Accurate and timely clinical documentation is paramount to quality care and patient safety. Even with the widespread adoption of electronic health records and speech recognition technology, medical transcription services continue to be relevant to create error-free patient records. Many US physicians use dictation services supported by SR technology and professional medical transcriptionists. Researchers found that errors in dictated clinical documents reduced following manual review by a professional medical transcriptionist.
EHR clinical documentation is a time-consuming task and is a key factor in physician stress and burnout. The introduction of speech recognition (SR), the automatic conversion of voice into text, in the 1980s has eased the task. There are two types of SR: back-end and front-end.
- Back-end SR converts dictation into electronic text, which is then edited by a medical transcriptionist (MT) and then sent back to the clinician for review and a signature.
- In front-end SR, the physician dictates directly into the EHR free-text fields. The audio is captured by the software and converted into text. The clinician self-edits and signs the notes, which immediately become part of the patient’s record.
A 2018 study that analyzed the quality of SR-assisted documentation found that seven in 100 words in SR-generated documents had errors. The study, published in JAMA Network Open, examined 217 documents dictated between January 1 and December 31, 2016 from hospitals at 2 health care organizations in the US.
Of the 217 notes collected, there were 83 office notes, 75 discharge summaries, and 59 operative notes dictated by 144 physicians using SR technology. The researchers noted the errors contained in the SR engine–generated document, the medical transcriptionist-edited document, and the physician’s signed note. The original audio recordings and medical record review were used to create a criterion standard and each document was compared with this criterion. The study found that:
- The SR software generated document had an error rate of 7.4%
- This error rate fell to 0.4% after review by a professional medical transcriptionist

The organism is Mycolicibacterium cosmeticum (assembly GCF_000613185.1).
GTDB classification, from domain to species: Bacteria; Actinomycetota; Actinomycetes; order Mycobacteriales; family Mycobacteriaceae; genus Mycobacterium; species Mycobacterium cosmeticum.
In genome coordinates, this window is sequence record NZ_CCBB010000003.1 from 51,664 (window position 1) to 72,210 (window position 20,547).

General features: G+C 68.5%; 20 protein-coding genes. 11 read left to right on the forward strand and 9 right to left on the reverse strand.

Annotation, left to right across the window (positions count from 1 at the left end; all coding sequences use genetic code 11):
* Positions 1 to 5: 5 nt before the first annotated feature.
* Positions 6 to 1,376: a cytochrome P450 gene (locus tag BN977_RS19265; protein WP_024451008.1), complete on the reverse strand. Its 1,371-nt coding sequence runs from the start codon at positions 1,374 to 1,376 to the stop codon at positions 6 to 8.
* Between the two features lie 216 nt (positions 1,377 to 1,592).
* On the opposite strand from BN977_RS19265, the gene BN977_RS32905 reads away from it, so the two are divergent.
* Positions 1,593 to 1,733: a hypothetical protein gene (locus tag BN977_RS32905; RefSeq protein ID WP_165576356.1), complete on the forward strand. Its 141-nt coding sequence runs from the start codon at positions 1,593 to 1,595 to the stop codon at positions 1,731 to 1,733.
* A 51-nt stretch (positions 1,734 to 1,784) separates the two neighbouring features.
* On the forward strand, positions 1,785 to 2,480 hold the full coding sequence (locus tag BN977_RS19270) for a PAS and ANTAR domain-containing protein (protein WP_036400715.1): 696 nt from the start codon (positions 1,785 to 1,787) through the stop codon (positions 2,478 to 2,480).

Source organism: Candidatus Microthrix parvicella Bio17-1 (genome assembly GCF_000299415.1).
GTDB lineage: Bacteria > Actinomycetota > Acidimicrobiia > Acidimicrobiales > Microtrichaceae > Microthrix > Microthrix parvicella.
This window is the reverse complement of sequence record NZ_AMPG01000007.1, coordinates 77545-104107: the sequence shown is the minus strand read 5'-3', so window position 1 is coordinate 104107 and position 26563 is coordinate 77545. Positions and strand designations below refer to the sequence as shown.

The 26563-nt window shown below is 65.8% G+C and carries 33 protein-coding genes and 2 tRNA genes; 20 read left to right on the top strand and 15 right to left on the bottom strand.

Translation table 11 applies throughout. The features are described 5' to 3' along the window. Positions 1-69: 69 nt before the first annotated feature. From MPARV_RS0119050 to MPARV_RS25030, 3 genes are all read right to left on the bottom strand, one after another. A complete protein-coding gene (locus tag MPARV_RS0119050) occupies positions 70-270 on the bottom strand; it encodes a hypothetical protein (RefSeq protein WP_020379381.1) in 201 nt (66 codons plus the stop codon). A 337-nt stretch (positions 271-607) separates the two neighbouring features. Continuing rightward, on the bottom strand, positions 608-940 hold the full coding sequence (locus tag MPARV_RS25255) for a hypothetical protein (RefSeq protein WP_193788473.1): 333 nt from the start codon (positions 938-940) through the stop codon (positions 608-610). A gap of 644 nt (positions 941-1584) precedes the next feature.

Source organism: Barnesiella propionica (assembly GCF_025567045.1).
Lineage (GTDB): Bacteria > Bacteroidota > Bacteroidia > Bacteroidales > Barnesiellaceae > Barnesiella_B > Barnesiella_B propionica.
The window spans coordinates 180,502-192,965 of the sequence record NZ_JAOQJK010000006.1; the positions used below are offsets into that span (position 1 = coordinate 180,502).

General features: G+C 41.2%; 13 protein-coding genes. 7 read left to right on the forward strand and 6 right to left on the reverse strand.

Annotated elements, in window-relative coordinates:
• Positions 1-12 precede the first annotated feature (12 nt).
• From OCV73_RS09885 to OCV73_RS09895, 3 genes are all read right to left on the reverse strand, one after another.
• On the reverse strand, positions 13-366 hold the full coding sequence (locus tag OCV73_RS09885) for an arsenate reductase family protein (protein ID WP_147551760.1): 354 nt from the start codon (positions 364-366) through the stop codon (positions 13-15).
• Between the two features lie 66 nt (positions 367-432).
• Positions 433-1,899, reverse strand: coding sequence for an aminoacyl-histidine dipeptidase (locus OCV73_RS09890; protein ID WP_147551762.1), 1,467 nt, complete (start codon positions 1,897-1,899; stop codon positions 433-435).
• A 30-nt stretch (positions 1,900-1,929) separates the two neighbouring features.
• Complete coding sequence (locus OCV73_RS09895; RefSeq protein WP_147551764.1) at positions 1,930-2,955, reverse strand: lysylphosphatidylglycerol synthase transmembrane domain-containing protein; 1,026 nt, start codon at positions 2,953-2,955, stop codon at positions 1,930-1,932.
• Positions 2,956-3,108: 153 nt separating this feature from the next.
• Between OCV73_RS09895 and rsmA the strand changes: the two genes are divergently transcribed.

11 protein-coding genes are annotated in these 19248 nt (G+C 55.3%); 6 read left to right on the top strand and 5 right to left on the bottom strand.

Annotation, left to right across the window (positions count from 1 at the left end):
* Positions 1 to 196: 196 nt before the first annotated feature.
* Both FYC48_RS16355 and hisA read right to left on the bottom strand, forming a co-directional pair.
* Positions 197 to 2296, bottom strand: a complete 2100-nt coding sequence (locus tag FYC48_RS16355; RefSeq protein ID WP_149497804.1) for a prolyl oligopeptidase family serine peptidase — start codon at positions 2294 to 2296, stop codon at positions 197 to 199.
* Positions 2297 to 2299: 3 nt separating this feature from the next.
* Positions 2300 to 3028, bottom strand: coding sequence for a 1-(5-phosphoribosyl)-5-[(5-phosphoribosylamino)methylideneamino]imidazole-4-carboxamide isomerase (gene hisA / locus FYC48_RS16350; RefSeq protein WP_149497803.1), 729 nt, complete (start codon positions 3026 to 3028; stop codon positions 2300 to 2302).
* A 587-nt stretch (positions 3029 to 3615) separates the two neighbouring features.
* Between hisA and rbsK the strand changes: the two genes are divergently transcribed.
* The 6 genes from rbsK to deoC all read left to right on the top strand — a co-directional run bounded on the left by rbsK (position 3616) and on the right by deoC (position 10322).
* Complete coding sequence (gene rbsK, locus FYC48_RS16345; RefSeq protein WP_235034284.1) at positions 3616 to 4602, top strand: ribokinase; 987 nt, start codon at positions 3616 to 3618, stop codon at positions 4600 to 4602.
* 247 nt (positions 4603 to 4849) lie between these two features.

- The error rate was 0.3% in final version of the document signed by physician
- Of the errors at each stage, 15.8%, 26.9%, and 25.9% involved clinical information and 5.7%, 8.9%, and 6.4% were clinically important, respectively
- Surgeons’ SR notes had lower than average error rates (6.0%) than SR notes of other physicians (8.1%).
The study authors referenced a study in Australia that analyzed the type and prevalence of errors in documents created using a front-end SR system and those created using a keyboard and mouse. In this case too, the researchers found more errors in SR-generated notes.
The key takeaways of the study:
- The error rate of more than 7% observed in SR-created clinical documents show the importance of manual editing and review by a medical transcription service provider.
- As most errors are corrected before the physician signs the notes establish the importance of manual review, quality assurance, and auditing.
- Though SR is rising in popularity, back-end SR systems continue to be used in many US health care institutions, and studies have demonstrated the significant productivity enhancements associated with these systems.
Many medical errors occur due to communication failures. Accurate, complete, legible, and readily accessible clinical documentation is critical to communicate the patient’s diagnosis and treatment and facilitate care coordination by the healthcare team. Documentation errors can put patients at significant risk of harm. Studies have found that EHR data entry mistakes or inputting incorrect information in the EHR is a major reason for medical malpractice. With the increasing adoption of SR technology for clinical documentation, hospitals need to better understand how it can be used safely and efficiently. While such technologies can save time and reduce physician stress, they eliminate the quality assurance that medical transcription outsourcing offers. SR technology can help generate clinical documentation but not replace the valuable manual work done by skilled medical transcriptionists.